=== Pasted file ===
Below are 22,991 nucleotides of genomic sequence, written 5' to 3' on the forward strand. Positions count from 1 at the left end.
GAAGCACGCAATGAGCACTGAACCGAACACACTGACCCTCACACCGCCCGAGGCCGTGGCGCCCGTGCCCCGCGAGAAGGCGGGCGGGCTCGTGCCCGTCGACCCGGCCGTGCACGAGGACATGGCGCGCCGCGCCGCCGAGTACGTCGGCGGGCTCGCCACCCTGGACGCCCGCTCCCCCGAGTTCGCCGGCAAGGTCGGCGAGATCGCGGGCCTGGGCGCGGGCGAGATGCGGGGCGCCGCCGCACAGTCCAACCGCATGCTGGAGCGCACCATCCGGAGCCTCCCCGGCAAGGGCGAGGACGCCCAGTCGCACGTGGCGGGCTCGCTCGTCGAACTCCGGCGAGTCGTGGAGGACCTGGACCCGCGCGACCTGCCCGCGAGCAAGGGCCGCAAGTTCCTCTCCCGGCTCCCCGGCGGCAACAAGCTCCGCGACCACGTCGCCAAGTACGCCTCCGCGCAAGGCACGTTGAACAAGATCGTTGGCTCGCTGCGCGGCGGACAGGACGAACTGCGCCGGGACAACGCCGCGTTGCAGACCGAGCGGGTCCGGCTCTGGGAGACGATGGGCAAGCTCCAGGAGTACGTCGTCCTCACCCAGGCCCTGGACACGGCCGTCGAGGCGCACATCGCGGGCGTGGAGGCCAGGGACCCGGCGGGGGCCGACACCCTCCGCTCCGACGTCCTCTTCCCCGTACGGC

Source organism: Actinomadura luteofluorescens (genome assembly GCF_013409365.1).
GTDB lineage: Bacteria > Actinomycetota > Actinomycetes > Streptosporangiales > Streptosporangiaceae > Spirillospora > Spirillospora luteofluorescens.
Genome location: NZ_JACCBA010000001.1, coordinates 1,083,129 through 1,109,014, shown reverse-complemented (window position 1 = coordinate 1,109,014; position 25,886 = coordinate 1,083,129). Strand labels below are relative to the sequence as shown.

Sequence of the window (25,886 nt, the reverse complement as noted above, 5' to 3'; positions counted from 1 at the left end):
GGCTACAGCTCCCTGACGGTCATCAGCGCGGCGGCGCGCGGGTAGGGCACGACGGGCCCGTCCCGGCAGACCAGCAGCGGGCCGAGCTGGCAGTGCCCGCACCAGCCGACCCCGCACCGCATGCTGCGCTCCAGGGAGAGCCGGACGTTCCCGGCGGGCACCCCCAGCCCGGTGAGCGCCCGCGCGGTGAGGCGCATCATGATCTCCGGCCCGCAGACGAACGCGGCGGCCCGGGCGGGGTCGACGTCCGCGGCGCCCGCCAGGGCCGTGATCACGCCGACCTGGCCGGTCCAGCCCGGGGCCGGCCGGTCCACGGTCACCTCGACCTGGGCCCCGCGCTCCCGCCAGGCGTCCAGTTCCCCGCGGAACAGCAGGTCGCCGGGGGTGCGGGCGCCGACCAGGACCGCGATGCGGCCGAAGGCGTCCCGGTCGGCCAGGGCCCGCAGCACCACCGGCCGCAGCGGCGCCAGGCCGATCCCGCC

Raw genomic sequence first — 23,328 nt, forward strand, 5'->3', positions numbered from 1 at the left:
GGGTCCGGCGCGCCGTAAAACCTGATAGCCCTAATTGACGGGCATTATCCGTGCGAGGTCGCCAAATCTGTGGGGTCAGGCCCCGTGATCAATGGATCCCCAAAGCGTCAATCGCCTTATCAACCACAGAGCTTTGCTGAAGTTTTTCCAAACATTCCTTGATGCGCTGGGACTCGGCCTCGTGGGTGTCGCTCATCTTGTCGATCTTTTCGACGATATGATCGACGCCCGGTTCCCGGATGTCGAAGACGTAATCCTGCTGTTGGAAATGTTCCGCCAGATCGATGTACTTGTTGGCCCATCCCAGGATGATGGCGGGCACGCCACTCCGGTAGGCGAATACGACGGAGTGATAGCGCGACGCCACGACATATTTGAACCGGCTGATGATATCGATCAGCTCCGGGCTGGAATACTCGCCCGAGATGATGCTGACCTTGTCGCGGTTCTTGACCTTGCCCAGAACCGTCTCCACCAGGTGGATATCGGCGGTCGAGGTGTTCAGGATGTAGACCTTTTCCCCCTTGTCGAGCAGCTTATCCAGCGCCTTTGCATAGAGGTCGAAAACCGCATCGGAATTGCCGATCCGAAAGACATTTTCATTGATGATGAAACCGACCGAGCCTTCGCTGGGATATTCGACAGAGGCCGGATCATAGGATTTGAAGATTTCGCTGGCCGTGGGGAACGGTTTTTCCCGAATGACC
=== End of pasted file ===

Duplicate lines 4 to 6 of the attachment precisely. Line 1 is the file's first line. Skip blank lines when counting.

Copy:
GTDB lineage: Bacteria > Actinomycetota > Actinomycetes > Streptosporangiales > Streptosporangiaceae > Spirillospora > Spirillospora luteofluorescens.
Genome location: NZ_JACCBA010000001.1, coordinates 1,083,129 through 1,109,014, shown reverse-complemented (window position 1 = coordinate 1,109,014; position 25,886 = coordinate 1,083,129). Strand labels below are relative to the sequence as shown.

Sequence of the window (25,886 nt, the reverse complement as noted above, 5' to 3'; positions counted from 1 at the left end):